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Let’s face it—sewers are not an appealing topic.

It might be fun to visit the medieval sewers of Paris. Or exciting to hunt for alligators in the sewers of New York. But at home? You just want to be able to forget about the sewer system, and let it do its own thing, unobtrusively in the background.

However, starting sometime around 2007, Wilmette began experiencing extreme rain events, which (pardon the pun) precipitated severe flooding and sewer issues.

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One morning, I discovered 8 inches of raw sewage backed up in the basement of our home. My son biked through a mix of raw sewage and storm runoff on the way to high school one day. And after moderately heavy rainfalls, my kids were able to canoe down the street. Suddenly “flooding” and “sewers” were hot topics in Wilmette.

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Fast forward to today, May 15, 2015, and it’s clear we’ve made some progress. It’s been awhile since we pulled out the canoe. The Facebook group Dry Out Westside Wilmette helped raise awareness about the issues. The Village of Wilmette launched some sewer improvement projects. And numerous property owners (including myself) have invested considerable time, money, and energy on repairs and upgrades.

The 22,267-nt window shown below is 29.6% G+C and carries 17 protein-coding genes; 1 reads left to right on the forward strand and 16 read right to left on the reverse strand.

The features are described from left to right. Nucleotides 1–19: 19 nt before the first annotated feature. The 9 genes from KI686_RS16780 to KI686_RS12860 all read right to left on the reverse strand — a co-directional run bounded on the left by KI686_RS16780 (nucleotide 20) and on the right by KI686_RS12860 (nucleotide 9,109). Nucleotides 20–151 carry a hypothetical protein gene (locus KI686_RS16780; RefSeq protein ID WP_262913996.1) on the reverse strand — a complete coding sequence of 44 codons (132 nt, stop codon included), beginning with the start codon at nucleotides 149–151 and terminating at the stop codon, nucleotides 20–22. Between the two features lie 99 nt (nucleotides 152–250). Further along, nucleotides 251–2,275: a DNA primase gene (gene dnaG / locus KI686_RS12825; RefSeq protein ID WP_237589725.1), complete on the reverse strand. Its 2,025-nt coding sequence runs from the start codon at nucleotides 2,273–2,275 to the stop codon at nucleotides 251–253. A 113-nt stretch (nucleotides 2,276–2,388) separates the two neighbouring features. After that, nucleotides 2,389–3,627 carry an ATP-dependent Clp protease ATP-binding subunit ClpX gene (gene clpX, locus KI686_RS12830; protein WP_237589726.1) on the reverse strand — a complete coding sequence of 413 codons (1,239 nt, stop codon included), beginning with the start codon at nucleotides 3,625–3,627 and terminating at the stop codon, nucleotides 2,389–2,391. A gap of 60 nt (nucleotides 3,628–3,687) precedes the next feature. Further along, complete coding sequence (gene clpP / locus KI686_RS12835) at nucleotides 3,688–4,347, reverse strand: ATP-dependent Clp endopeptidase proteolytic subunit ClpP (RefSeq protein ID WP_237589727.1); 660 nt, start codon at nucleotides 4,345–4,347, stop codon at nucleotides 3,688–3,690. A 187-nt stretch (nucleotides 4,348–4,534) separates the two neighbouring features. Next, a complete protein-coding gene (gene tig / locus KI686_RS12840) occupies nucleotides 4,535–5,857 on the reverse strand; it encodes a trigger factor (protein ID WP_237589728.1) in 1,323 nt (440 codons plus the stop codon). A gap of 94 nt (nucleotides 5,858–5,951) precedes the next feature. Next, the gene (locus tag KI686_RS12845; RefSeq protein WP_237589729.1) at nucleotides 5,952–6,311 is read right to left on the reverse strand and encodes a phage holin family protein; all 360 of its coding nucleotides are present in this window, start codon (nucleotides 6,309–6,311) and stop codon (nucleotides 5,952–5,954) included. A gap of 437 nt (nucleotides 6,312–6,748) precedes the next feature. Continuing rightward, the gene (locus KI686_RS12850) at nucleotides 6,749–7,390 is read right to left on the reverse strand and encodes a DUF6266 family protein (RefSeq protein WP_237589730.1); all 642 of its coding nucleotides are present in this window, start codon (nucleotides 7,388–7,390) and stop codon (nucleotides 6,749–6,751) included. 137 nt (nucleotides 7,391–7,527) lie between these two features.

But more big decisions are looming, and there’s still confusion about what’s been done so far, how well it’s working, and what still needs to be done.

So this blog is my attempt to figure out what’s going on, and share it in a way that’s useful to others.

Recently, the founder and administrator of Dry Out Westside Wilmette, Joel Kurzman, was sworn in as a trustee on the Wilmette Village Board. Congratulations to Joel! Now that he’s moving on, I’ve taken over as the administrator, and renamed the group Advocates for Wilmette Stormwater Management, with the acronym AWSM, pronounced “Awesome.”

I invite you to visit AWSM to share your observations, news, and ideas related Wilmette sewers and stormwater management.

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